Also, practice a poker face. If the results of the early test are bad, tell the students this was the "wakeup call" and that they need to step up. But you might yourself decide to scale down the difficulty on the final exam a bit. Conversely, if the results of the early test are very good, tell them this was just a getting to know you test and that the final exam will be harder. Making this early test low stakes is what allows you to do this trial.

Of course, you can also use the knowledge of the people around you for testing.

  • Ask other lecturers to rate the difficulty of your questions, based on what they know about the questions
  • Have your TAs playtest the exams. Assuming TAs need to have done well on a course in order to be allowed to TA it, this gives you an idea of the upper bound of what you can expect from students. If even the TAs have trouble with your test, it's probably too hard.
  • Getting lower end of the curve testers can be harder, because these are probably less motivated to just out of the blue re-take a test they didn't do well the first time. However, if you have any students who are re-taking the course after failing it before, having a discussion with them about what they found hard and need help with, can give you some of this insight.

Iterate to get the difficulty right

After your first time teaching this course, you can iterate. Any intermediate questions that everyone got right should probably be considered easy, and intermediate questions that less than about two-thirds got right should probably be reclassified as harder (or, you change your lectures to focus more on those topics).

Unlike typical "competitive" bell curve grading, this system doesn't punish students in a class for doing well together. If you have an exceptional group of students, they can all get good grades. But, depending on how many years you look at when tuning your test for next year, the next year's students are going to face a tougher test. So the competition element moves away from students in the same year, to students in successive years.

Now, you get an interesting situation. If this is year Y, and next year is Y+1, then the students in this year have nothing to gain by "going on strike"; class Y might make things easier for class Y+1, but that's cold comfort to class Y. Students in class Y-1 have nothing to lose from sharing useful materials with class Y, since they already have their results. Even students from Y-1 retaking the class have nothing to lose. Only students expecting to fail the class of Y and retake it in Y+1 have a reason not to help, but they probably don't have much ability to. Likewise, the upcoming class Y+1 doesn't have any real leverage to hinder class Y to make their own test easier next year.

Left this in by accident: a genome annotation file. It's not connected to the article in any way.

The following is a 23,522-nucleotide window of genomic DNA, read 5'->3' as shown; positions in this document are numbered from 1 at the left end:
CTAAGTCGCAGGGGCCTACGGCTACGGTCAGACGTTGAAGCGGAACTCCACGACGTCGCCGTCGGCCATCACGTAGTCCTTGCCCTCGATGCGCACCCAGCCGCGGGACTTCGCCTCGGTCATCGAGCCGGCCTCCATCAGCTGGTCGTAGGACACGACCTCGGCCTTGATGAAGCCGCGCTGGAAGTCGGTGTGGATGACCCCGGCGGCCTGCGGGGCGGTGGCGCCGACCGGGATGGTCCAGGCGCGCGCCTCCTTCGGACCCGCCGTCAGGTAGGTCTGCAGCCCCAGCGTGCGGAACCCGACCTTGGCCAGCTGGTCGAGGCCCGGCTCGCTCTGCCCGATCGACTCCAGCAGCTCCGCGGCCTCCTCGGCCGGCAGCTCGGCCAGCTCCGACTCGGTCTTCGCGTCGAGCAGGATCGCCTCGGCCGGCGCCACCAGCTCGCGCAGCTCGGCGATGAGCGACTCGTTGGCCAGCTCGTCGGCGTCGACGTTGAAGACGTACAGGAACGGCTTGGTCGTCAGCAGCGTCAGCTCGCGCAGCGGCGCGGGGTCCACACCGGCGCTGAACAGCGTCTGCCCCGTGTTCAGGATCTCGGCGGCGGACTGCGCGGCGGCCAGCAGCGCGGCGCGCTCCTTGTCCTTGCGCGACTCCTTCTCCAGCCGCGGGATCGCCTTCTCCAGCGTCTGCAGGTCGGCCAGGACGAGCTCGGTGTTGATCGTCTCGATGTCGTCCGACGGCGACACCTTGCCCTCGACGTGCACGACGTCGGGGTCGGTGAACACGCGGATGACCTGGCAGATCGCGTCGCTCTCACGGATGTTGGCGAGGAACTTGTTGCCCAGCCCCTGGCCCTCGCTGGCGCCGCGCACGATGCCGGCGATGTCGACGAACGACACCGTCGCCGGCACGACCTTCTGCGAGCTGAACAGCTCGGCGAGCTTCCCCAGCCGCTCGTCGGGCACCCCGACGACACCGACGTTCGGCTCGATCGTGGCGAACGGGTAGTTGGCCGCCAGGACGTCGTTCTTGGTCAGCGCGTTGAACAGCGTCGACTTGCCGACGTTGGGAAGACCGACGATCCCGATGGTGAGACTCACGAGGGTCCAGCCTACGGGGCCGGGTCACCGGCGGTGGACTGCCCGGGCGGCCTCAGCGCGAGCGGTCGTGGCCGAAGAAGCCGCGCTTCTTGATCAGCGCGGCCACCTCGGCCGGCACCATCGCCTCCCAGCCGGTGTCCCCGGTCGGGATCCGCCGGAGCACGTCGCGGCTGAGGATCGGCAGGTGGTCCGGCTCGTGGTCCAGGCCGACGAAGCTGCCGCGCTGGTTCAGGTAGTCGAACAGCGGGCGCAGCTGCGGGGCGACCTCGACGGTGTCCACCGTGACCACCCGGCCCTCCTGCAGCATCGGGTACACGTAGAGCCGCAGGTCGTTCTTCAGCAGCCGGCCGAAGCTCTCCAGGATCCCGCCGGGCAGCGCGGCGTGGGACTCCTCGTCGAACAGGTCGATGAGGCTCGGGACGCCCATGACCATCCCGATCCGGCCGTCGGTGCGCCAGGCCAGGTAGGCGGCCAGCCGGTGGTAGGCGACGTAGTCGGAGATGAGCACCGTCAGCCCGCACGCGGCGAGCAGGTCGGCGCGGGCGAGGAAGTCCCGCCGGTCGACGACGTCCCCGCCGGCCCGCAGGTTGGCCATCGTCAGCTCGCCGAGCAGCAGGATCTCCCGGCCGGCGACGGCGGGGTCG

Overall, the system has a mild bias upwards.

  • 5
    In my experience this generally works reasonably well, except that I consistently find a second peak in the grade distribution at 0%, corresponding to students who simply don't show up for exams or really make no effort at all. Commented Dec 17, 2020 at 15:11
  • 3
    @BrianBorchers: Yep, in some courses, bimodal distributions are common.
    – J W
    Commented Dec 18, 2020 at 13:35

Quite obviously, the mutual satisfaction of those criteria is impossible. Adjusting student marks to a curve puts students into competition ---i.e., a higher mark by one student lowers the marks of the other students and vice versa. That is a mathematical corollary of scaling.

May I suggest an alternative way of looking at this. Since you are new, one of the things you use your first iteration of the course for is to calibrate the difficulty level of the material and assessments adequately. Scaling of marks can actually help here because it allows you to adjust misjudgment of this level --- if you made the course too hard you scale up and if you made it too easy you scale down. Once you have taught the course once, and you can see the raw marks on your assessments, you will then be able to recalibrate the difficulty level of the course so that it accords roughly with the desired mark outcome in the department policy. At this point, you ought to be able to proceed without further scaling in future semesters, allowing some deviations from the desired outcomes from time to time. There may be some oscillation in the quality of the students from time to time, and so some departure from the desired outcome is to be expected.